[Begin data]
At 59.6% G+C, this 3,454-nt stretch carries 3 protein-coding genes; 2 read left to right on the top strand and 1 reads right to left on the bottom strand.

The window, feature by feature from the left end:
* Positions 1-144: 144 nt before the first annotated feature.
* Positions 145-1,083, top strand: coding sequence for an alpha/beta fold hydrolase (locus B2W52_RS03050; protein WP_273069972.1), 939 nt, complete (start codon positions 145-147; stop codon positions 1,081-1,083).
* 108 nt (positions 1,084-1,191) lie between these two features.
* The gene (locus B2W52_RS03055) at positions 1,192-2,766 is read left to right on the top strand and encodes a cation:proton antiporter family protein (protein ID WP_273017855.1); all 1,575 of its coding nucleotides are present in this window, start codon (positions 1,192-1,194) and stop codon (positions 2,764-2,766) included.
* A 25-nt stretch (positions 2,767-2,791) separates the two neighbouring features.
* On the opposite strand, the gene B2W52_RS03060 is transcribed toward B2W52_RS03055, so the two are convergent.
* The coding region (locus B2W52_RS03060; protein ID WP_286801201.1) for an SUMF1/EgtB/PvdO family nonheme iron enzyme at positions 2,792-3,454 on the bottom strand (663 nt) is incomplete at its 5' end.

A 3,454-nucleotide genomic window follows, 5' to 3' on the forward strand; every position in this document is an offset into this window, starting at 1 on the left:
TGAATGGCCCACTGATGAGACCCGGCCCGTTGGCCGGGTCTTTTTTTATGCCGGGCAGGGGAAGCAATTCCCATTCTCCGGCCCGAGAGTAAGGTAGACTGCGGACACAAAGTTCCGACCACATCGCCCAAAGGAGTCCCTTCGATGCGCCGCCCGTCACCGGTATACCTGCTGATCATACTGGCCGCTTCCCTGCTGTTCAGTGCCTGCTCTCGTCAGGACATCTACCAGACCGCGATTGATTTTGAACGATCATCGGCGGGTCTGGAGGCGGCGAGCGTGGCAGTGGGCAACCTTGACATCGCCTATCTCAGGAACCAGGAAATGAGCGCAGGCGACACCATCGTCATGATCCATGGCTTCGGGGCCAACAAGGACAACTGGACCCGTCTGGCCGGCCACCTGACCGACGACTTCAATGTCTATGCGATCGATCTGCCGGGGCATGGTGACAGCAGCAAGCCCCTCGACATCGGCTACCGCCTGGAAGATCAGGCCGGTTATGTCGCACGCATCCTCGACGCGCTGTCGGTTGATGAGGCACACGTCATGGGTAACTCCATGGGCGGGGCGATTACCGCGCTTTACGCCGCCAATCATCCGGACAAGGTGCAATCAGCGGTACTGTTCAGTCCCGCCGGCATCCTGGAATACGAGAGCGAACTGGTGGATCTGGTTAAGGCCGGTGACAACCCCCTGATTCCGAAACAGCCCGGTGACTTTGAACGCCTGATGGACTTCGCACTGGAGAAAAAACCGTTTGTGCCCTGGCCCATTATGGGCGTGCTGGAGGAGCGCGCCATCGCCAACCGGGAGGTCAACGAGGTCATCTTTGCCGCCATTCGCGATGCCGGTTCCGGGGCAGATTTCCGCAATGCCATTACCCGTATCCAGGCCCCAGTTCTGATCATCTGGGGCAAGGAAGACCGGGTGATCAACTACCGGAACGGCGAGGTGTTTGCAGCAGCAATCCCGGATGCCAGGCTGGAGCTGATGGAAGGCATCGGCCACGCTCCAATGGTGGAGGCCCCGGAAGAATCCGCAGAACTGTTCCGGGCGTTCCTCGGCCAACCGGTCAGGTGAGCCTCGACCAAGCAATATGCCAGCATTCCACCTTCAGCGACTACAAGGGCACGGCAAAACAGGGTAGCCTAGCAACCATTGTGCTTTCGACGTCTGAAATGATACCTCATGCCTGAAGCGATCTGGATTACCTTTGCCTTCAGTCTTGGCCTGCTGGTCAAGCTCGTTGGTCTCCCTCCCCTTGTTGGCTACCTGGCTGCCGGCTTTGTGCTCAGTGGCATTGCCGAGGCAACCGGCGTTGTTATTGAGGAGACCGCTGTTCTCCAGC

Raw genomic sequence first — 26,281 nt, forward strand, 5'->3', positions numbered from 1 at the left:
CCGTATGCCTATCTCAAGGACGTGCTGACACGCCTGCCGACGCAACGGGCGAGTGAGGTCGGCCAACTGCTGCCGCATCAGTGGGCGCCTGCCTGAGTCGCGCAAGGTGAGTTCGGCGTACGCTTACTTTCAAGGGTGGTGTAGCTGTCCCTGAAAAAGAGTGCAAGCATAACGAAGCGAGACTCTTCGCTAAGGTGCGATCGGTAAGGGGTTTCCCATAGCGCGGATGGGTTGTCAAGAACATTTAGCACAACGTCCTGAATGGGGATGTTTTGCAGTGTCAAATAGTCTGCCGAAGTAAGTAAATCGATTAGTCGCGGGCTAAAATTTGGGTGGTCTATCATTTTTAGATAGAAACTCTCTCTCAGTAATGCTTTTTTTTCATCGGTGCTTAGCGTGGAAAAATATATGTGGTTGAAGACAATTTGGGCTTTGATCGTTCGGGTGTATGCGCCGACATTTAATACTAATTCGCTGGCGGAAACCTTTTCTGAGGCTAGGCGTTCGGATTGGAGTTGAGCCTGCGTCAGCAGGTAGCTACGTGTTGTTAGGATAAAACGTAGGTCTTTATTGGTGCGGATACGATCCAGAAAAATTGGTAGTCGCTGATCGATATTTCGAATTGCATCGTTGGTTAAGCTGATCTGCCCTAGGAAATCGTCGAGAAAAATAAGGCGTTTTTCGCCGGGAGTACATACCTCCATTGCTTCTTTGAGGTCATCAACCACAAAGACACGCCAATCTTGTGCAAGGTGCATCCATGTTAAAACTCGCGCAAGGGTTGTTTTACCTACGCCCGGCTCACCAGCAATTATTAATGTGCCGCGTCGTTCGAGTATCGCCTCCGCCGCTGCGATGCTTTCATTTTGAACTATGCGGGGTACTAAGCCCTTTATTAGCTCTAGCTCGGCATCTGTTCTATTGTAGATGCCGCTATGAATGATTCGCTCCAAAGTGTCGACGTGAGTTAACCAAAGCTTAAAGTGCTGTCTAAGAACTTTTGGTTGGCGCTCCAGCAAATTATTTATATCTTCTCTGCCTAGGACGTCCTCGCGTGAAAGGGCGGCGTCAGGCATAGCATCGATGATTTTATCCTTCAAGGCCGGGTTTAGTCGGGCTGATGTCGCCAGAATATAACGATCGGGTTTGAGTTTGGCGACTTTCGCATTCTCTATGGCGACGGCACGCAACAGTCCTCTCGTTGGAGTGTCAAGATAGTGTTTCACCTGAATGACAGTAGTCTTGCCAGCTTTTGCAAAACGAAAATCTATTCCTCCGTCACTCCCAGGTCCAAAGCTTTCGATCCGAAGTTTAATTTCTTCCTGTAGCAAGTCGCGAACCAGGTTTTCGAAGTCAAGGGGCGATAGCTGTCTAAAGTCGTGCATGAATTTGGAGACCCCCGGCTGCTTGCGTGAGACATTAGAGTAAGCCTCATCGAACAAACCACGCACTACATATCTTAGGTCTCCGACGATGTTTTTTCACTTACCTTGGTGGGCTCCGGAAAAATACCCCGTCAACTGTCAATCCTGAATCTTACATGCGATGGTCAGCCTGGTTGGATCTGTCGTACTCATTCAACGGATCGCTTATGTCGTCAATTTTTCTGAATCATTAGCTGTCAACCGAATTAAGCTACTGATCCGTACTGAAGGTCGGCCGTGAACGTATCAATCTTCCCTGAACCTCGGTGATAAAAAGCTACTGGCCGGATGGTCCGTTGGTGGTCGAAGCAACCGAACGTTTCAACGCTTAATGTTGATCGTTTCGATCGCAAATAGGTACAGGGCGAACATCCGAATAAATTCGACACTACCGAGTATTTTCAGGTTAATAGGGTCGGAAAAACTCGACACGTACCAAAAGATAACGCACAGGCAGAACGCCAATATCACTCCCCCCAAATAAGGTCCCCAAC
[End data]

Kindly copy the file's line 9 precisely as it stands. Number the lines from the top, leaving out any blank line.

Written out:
* The coding region (locus B2W52_RS03060; protein ID WP_286801201.1) for an SUMF1/EgtB/PvdO family nonheme iron enzyme at positions 2,792-3,454 on the bottom strand (663 nt) is incomplete at its 5' end.